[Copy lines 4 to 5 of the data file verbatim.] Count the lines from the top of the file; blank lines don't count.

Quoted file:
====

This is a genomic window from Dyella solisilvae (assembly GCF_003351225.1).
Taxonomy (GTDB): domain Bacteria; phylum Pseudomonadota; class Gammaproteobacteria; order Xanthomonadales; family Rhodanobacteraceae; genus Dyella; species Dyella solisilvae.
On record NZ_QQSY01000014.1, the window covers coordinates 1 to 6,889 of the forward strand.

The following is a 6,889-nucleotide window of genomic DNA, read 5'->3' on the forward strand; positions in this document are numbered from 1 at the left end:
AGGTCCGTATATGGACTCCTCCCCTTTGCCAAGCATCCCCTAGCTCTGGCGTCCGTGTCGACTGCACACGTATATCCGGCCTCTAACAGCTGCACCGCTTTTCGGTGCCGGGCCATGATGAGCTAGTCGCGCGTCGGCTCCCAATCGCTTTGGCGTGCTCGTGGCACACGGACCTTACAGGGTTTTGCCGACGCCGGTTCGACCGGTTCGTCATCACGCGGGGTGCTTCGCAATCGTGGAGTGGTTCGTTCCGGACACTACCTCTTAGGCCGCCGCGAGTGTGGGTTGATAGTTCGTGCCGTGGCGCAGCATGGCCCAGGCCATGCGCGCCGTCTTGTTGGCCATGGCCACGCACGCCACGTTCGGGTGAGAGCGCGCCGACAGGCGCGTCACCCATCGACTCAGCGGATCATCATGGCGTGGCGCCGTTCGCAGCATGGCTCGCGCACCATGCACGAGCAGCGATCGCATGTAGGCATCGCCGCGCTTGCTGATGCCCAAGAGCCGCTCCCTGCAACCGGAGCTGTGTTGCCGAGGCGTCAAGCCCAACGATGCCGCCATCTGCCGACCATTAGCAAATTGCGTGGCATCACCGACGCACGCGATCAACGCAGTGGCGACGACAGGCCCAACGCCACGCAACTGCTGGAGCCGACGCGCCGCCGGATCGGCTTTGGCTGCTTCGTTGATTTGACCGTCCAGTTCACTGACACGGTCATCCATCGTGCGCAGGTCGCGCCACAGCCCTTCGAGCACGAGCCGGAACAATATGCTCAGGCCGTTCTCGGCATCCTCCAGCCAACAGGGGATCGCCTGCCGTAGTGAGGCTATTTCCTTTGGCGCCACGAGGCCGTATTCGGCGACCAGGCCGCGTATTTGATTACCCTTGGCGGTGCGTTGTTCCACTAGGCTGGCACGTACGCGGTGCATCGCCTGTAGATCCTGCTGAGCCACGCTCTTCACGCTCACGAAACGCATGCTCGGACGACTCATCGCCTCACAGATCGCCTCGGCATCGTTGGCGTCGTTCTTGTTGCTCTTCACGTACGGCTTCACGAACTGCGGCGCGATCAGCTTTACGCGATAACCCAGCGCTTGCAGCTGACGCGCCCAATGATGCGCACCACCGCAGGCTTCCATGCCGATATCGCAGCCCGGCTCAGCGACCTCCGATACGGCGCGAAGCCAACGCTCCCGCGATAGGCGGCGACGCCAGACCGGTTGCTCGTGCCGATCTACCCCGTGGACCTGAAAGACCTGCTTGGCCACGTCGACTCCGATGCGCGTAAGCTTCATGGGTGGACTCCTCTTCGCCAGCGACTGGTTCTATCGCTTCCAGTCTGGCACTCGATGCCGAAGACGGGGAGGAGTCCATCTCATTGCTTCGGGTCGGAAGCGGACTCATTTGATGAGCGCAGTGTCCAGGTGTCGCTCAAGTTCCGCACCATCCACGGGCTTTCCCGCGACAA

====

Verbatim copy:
The following is a 6,889-nucleotide window of genomic DNA, read 5'->3' on the forward strand; positions in this document are numbered from 1 at the left end:
AGGTCCGTATATGGACTCCTCCCCTTTGCCAAGCATCCCCTAGCTCTGGCGTCCGTGTCGACTGCACACGTATATCCGGCCTCTAACAGCTGCACCGCTTTTCGGTGCCGGGCCATGATGAGCTAGTCGCGCGTCGGCTCCCAATCGCTTTGGCGTGCTCGTGGCACACGGACCTTACAGGGTTTTGCCGACGCCGGTTCGACCGGTTCGTCATCACGCGGGGTGCTTCGCAATCGTGGAGTGGTTCGTTCCGGACACTACCTCTTAGGCCGCCGCGAGTGTGGGTTGATAGTTCGTGCCGTGGCGCAGCATGGCCCAGGCCATGCGCGCCGTCTTGTTGGCCATGGCCACGCACGCCACGTTCGGGTGAGAGCGCGCCGACAGGCGCGTCACCCATCGACTCAGCGGATCATCATGGCGTGGCGCCGTTCGCAGCATGGCTCGCGCACCATGCACGAGCAGCGATCGCATGTAGGCATCGCCGCGCTTGCTGATGCCCAAGAGCCGCTCCCTGCAACCGGAGCTGTGTTGCCGAGGCGTCAAGCCCAACGATGCCGCCATCTGCCGACCATTAGCAAATTGCGTGGCATCACCGACGCACGCGATCAACGCAGTGGCGACGACAGGCCCAACGCCACGCAACTGCTGGAGCCGACGCGCCGCCGGATCGGCTTTGGCTGCTTCGTTGATTTGACCGTCCAGTTCACTGACACGGTCATCCATCGTGCGCAGGTCGCGCCACAGCCCTTCGAGCACGAGCCGGAACAATATGCTCAGGCCGTTCTCGGCATCCTCCAGCCAACAGGGGATCGCCTGCCGTAGTGAGGCTATTTCCTTTGGCGCCACGAGGCCGTATTCGGCGACCAGGCCGCGTATTTGATTACCCTTGGCGGTGCGTTGTTCCACTAGGCTGGCACGTACGCGGTGCATCGCCTGTAGATCCTGCTGAGCCACGCTCTTCACGCTCACGAAACGCATGCTCGGACGACTCATCGCCTCACAGATCGCCTCGGCATCGTTGGCGTCGTTCTTGTTGCTCTTCACGTACGGCTTCACGAACTGCGGCGCGATCAGCTTTACGCGATAACCCAGCGCTTGCAGCTGACGCGCCCAATGATGCGCACCACCGCAGGCTTCCATGCCGATATCGCAGCCCGGCTCAGCGACCTCCGATACGGCGCGAAGCCAACGCTCCCGCGATAGGCGGCGACGCCAGACCGGTTGCTCGTGCCGATCTACCCCGTGGACCTGAAAGACCTGCTTGGCCACGTCGACTCCGATGCGCGTAAGCTTCATGGGTGGACTCCTCTTCGCCAGCGACTGGTTCTATCGCTTCCAGTCTGGCACTCGATGCCGAAGACGGGGAGGAGTCCATCTCATTGCTTCGGGTCGGAAGCGGACTCATTTGATGAGCGCAGTGTCCAGGTGTCGCTCAAGTTCCGCACCATCCACGGGCTTTCCCGCGACAA